…but of the Son [God says]: “Your throne, O God, stands forever and ever; and a righteous scepter is the scepter of your kingdom. You loved justice and hated wickedness; therefore God, your God, anointed you with the oil of gladness above your companions”; and: “At the beginning, O Lord, you established the earth, and the heavens are the works of your hands. They will perish, but you remain;     and they will all grow old like a garment. You will roll them up like a cloak, and like a garment they will be changed. But you are the same, and your years will have no end.” (Hebrews 1:8-12)

In this world there are very few things we can count on consistently. People, institutions, machines, the weather, and the wisdom of man – none are never totally reliable. Money, friends, pleasure, and possessions are only temporary fixes to the deeper personal problem all people have. They offer no permanent solutions to the problems we face and fail to fill the God-sized void within every human heart. Our only hope comes in the One who is our all-powerful, ever-living, and all-loving God.

It is an absolute absurdity that we as Catholic men who are members in the Mystical Body of Christ should ever look to anyone or anything outside of Christ and His Church to solve the issues we face today as men in a broken world. Yet it is exactly what we do. If we know the Scriptures at all, we know that God alone has the power to right the great wrongs of life, to bring good out of every moment gone wrong, and to lead us along the path of salvation to our final resting place in heaven. But men often look to what they can experience with their senses and confirm in their minds. Trusting in the constancy of God is a leap of faith many are too fearful to make.

How do we get from the reality that is before us to the faith that can restore us? How do we grasp with all our minds, hearts, and souls the great truth that God can and will meet our needs because he is the Father who is constant and caring? Consider the following:

1)    This world is temporary; God is eternal. Like an old, worn out coat, the universe will be discarded, yet God remains the same. Recognizing this truth helps us to maintain our perspective and focus our lives more fully on what is essential: that God is the source of our peace.
2)    The world takes until we are dry; God gives until we overflow. Every good gift comes from God, the Father of lights, who never changes like our shadowy world (James 1:17). He desires deeply to give us what we need to weather the storms of life and to live for Him.
3)    God gives us eternal, imperishable, enduring nourishment. Jesus calls us to work, not for what will perish, but for what will last. He gives us the Bread of Life in the Eucharist. He gives us His perfect, inerrant Word to guide us. In Him we are fed, strengthened, and sent forth for service.
4)    Though we are inconsistent, God remains the same. Jesus Christ remains the same, yesterday, today, and forever (Hebrews 13:8). Salvation was never an afterthought, nothing we do surprises God, and our sin cannot change God’s love. He blesses us with consistent, perfect grace.
5)    The world destroys God gives abundant life. Satan, through worldly worries, tries to take our life. God, through Jesus gives us perfect, plentiful life (John 10:10).  Abundant life means experiencing God’s perfect peace in all our trials and triumphs as we draw from Him alone.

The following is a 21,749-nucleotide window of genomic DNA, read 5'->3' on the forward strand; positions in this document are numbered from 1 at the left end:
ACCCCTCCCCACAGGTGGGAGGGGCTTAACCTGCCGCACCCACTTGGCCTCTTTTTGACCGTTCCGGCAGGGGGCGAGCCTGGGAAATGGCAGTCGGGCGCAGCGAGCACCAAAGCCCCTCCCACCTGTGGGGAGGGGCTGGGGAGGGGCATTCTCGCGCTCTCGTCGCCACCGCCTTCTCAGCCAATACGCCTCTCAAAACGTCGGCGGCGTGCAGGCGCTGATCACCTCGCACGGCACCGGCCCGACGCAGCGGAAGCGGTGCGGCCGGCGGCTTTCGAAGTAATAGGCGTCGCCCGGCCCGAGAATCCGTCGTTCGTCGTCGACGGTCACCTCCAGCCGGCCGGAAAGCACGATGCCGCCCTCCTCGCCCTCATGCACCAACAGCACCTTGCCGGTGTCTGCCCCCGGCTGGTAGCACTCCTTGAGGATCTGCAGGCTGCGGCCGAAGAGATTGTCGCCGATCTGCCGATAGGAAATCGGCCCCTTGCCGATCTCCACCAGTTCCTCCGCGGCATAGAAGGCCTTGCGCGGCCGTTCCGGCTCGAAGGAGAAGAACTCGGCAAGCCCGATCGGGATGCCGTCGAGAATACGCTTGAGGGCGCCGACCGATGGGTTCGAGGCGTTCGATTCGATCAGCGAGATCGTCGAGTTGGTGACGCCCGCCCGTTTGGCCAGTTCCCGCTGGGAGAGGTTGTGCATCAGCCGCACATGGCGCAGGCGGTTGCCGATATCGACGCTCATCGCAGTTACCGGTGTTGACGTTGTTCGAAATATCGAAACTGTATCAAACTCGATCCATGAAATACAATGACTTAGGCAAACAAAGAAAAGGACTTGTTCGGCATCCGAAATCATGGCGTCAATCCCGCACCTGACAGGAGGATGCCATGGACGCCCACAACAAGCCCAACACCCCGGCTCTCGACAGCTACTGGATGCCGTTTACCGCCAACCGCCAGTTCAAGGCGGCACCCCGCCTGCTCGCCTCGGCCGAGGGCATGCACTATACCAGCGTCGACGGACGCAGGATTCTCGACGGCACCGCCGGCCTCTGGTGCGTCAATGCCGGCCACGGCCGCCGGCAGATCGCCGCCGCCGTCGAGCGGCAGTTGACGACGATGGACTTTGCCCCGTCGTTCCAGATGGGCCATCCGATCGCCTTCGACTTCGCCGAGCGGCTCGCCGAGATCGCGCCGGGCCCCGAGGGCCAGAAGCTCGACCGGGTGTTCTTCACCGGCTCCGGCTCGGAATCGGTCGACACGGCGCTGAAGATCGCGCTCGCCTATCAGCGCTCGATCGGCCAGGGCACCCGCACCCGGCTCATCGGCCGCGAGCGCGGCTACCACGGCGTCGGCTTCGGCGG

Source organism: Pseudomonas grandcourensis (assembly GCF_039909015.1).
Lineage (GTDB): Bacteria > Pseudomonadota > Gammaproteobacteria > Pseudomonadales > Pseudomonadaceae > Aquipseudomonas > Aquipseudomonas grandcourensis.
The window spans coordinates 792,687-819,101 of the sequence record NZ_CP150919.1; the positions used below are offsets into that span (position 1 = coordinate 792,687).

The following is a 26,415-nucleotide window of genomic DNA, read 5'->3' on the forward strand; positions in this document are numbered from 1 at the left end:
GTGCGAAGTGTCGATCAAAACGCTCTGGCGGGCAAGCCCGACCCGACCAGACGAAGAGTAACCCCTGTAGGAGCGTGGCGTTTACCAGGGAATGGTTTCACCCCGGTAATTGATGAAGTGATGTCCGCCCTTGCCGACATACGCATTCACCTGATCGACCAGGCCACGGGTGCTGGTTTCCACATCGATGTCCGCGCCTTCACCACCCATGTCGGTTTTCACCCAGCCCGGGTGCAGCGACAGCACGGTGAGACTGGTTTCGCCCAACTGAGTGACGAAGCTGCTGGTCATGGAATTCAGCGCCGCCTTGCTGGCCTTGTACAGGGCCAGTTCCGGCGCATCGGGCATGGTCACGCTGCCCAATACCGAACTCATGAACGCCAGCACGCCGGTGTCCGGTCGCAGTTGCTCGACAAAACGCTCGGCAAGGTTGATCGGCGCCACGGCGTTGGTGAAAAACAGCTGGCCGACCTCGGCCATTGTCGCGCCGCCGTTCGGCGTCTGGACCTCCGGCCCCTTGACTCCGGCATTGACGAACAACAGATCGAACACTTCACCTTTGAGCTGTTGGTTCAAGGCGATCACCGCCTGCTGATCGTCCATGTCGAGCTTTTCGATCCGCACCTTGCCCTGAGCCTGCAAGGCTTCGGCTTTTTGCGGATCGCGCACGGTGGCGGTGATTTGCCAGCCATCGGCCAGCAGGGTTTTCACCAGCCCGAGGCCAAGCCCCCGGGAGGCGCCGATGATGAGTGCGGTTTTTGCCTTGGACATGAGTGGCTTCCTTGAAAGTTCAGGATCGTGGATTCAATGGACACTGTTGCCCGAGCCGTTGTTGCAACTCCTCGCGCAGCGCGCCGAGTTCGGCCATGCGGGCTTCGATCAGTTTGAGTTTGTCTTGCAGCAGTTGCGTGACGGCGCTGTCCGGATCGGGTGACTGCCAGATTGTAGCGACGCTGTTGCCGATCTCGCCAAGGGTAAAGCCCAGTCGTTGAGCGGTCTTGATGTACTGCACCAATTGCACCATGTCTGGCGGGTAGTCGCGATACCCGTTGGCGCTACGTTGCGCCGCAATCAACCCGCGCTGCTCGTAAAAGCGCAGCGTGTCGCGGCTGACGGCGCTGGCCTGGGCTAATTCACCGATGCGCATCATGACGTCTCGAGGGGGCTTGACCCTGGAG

As we tap into this eternal truth we draw from the abundant well of God’s grace to find the strength we need to face each day before us. Though this world offers us fleeting glories, imperfect solutions, and deceitful joy, God, in Jesus, offers us the treasures of eternity, the power of His presence, and the hope of heaven. The Body of Christ, clothed in the garment of salvation, will last forever. We as Catholic men can let go of all our false hopes and cling to the authority of God as spelled out in the Scriptures and handed onto us through the Church from the beginning. That is our solution. That is our joy. That is our constant comfort for all we do.

Connecting to the Theme: So many men are floundering in the sea of their troubles, desperately trying to tough out a path to peace. Witnessing to the power that we find in the perfect, eternal God who never changes is the way we give assurance and hope to those who are looking for answers to the struggles in their broken lives.

Question for Journaling: How can I connect more deeply to this powerful reality, that God is the eternal source of all the good in my life; and how can I share that glorious hope with another today?

Let us hold unwaveringly to our confession that gives us hope, for he who made the promise is trustworthy. (Hebrews 10:23)

Day 27 – Living Water

On the last and greatest day of the feast, Jesus stood up and exclaimed, “Let anyone who thirsts come to me and drink. Whoever believes in me, as scripture says: ‘Rivers of living water will flow from within him.’” (John 7:37-38)

Jesus answered and said to her, “If you knew the gift of God and who is saying to you, ‘Give me a drink,’ you would have asked him and he would have given you living water.” (John 4:10)

On the Appalachian Trail experienced hikers bring along guidebooks and maps that show them where to find good sources of drinking water. Of course, the water must be filtered or treated in order to make it potable. Without water, hikers cannot finish the journey. Their bodies dry up, they become weak, and even begin to become disoriented. Water is life! 

In the Scriptures, thirst is a symbol of our need for God. In desert cultures, water was so important. Just as men thirsted for a satisfying drink, so too do we as Catholic men thirst for the living water that Jesus provides. What can we learn from the Word of God about what Living Water and how we can apply Jesus’ teaching to our witness to others? Take a look below: